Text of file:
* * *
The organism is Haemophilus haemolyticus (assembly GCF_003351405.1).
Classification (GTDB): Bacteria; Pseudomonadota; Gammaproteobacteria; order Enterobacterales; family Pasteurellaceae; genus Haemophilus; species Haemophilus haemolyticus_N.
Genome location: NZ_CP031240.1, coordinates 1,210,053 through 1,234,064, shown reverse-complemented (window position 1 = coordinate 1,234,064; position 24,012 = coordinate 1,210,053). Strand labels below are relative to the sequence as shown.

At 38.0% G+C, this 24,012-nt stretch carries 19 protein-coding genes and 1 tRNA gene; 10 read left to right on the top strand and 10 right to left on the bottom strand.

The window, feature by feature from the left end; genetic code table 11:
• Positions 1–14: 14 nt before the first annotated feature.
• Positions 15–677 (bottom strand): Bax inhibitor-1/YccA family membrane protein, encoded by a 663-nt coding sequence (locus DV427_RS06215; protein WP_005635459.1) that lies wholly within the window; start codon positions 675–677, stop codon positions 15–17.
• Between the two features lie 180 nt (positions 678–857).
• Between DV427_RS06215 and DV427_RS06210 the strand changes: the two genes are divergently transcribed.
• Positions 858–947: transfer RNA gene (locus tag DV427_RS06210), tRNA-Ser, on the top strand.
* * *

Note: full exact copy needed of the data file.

The organism is Haemophilus haemolyticus (assembly GCF_003351405.1).
Classification (GTDB): Bacteria; Pseudomonadota; Gammaproteobacteria; order Enterobacterales; family Pasteurellaceae; genus Haemophilus; species Haemophilus haemolyticus_N.
Genome location: NZ_CP031240.1, coordinates 1,210,053 through 1,234,064, shown reverse-complemented (window position 1 = coordinate 1,234,064; position 24,012 = coordinate 1,210,053). Strand labels below are relative to the sequence as shown.

At 38.0% G+C, this 24,012-nt stretch carries 19 protein-coding genes and 1 tRNA gene; 10 read left to right on the top strand and 10 right to left on the bottom strand.

The window, feature by feature from the left end; genetic code table 11:
• Positions 1–14: 14 nt before the first annotated feature.
• Positions 15–677 (bottom strand): Bax inhibitor-1/YccA family membrane protein, encoded by a 663-nt coding sequence (locus DV427_RS06215; protein WP_005635459.1) that lies wholly within the window; start codon positions 675–677, stop codon positions 15–17.
• Between the two features lie 180 nt (positions 678–857).
• Between DV427_RS06215 and DV427_RS06210 the strand changes: the two genes are divergently transcribed.
• Positions 858–947: transfer RNA gene (locus tag DV427_RS06210), tRNA-Ser, on the top strand.